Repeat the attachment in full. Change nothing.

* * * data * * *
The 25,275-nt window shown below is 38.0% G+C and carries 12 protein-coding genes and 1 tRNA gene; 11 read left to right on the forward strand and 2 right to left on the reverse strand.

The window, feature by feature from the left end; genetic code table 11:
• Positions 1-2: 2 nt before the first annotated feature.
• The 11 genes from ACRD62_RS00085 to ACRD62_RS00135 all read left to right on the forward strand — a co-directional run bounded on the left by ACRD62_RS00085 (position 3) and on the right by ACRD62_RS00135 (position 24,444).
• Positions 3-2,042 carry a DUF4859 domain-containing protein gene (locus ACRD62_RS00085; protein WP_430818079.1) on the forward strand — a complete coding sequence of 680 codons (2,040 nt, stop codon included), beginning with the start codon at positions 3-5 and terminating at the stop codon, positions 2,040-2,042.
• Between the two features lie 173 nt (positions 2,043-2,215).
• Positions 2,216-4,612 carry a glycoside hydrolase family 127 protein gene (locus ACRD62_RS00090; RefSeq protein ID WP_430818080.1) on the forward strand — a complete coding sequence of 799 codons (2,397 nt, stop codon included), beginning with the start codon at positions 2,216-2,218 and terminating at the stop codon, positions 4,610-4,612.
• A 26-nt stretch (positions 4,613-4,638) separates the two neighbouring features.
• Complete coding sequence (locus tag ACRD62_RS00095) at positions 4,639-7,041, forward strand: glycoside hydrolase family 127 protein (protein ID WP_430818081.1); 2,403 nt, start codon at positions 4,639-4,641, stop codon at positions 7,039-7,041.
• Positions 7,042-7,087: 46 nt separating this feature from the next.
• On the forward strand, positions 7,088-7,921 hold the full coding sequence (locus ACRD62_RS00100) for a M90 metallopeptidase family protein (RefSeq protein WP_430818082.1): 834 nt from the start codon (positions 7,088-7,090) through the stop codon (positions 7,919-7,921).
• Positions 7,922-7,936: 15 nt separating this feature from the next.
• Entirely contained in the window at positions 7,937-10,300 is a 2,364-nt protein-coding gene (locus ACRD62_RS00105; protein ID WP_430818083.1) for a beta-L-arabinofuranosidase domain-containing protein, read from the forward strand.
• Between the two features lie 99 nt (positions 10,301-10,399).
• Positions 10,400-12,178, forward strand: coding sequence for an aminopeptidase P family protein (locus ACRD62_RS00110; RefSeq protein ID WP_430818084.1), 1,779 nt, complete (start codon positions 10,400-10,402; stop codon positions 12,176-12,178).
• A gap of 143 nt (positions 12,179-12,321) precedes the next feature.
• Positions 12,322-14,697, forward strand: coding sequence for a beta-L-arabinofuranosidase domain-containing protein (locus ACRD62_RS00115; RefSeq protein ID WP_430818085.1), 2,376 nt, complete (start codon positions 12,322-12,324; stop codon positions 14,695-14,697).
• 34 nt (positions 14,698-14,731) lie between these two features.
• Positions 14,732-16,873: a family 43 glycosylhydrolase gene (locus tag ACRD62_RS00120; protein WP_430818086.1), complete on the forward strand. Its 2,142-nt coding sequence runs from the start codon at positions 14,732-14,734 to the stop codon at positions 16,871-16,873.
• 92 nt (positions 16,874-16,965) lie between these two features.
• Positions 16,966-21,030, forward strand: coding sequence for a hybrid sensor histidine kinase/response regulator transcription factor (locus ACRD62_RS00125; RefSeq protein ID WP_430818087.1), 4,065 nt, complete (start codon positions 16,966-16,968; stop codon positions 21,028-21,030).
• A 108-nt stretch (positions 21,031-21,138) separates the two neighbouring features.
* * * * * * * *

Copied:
The 25,275-nt window shown below is 38.0% G+C and carries 12 protein-coding genes and 1 tRNA gene; 11 read left to right on the forward strand and 2 right to left on the reverse strand.

The window, feature by feature from the left end; genetic code table 11:
• Positions 1-2: 2 nt before the first annotated feature.
• The 11 genes from ACRD62_RS00085 to ACRD62_RS00135 all read left to right on the forward strand — a co-directional run bounded on the left by ACRD62_RS00085 (position 3) and on the right by ACRD62_RS00135 (position 24,444).
• Positions 3-2,042 carry a DUF4859 domain-containing protein gene (locus ACRD62_RS00085; protein WP_430818079.1) on the forward strand — a complete coding sequence of 680 codons (2,040 nt, stop codon included), beginning with the start codon at positions 3-5 and terminating at the stop codon, positions 2,040-2,042.
• Between the two features lie 173 nt (positions 2,043-2,215).
• Positions 2,216-4,612 carry a glycoside hydrolase family 127 protein gene (locus ACRD62_RS00090; RefSeq protein ID WP_430818080.1) on the forward strand — a complete coding sequence of 799 codons (2,397 nt, stop codon included), beginning with the start codon at positions 2,216-2,218 and terminating at the stop codon, positions 4,610-4,612.
• A 26-nt stretch (positions 4,613-4,638) separates the two neighbouring features.
• Complete coding sequence (locus tag ACRD62_RS00095) at positions 4,639-7,041, forward strand: glycoside hydrolase family 127 protein (protein ID WP_430818081.1); 2,403 nt, start codon at positions 4,639-4,641, stop codon at positions 7,039-7,041.
• Positions 7,042-7,087: 46 nt separating this feature from the next.
• On the forward strand, positions 7,088-7,921 hold the full coding sequence (locus ACRD62_RS00100) for a M90 metallopeptidase family protein (RefSeq protein WP_430818082.1): 834 nt from the start codon (positions 7,088-7,090) through the stop codon (positions 7,919-7,921).
• Positions 7,922-7,936: 15 nt separating this feature from the next.
• Entirely contained in the window at positions 7,937-10,300 is a 2,364-nt protein-coding gene (locus ACRD62_RS00105; protein ID WP_430818083.1) for a beta-L-arabinofuranosidase domain-containing protein, read from the forward strand.
• Between the two features lie 99 nt (positions 10,301-10,399).
• Positions 10,400-12,178, forward strand: coding sequence for an aminopeptidase P family protein (locus ACRD62_RS00110; RefSeq protein ID WP_430818084.1), 1,779 nt, complete (start codon positions 10,400-10,402; stop codon positions 12,176-12,178).
• A gap of 143 nt (positions 12,179-12,321) precedes the next feature.
• Positions 12,322-14,697, forward strand: coding sequence for a beta-L-arabinofuranosidase domain-containing protein (locus ACRD62_RS00115; RefSeq protein ID WP_430818085.1), 2,376 nt, complete (start codon positions 12,322-12,324; stop codon positions 14,695-14,697).
• 34 nt (positions 14,698-14,731) lie between these two features.
• Positions 14,732-16,873: a family 43 glycosylhydrolase gene (locus tag ACRD62_RS00120; protein WP_430818086.1), complete on the forward strand. Its 2,142-nt coding sequence runs from the start codon at positions 14,732-14,734 to the stop codon at positions 16,871-16,873.
• 92 nt (positions 16,874-16,965) lie between these two features.
• Positions 16,966-21,030, forward strand: coding sequence for a hybrid sensor histidine kinase/response regulator transcription factor (locus ACRD62_RS00125; RefSeq protein ID WP_430818087.1), 4,065 nt, complete (start codon positions 16,966-16,968; stop codon positions 21,028-21,030).
• A 108-nt stretch (positions 21,031-21,138) separates the two neighbouring features.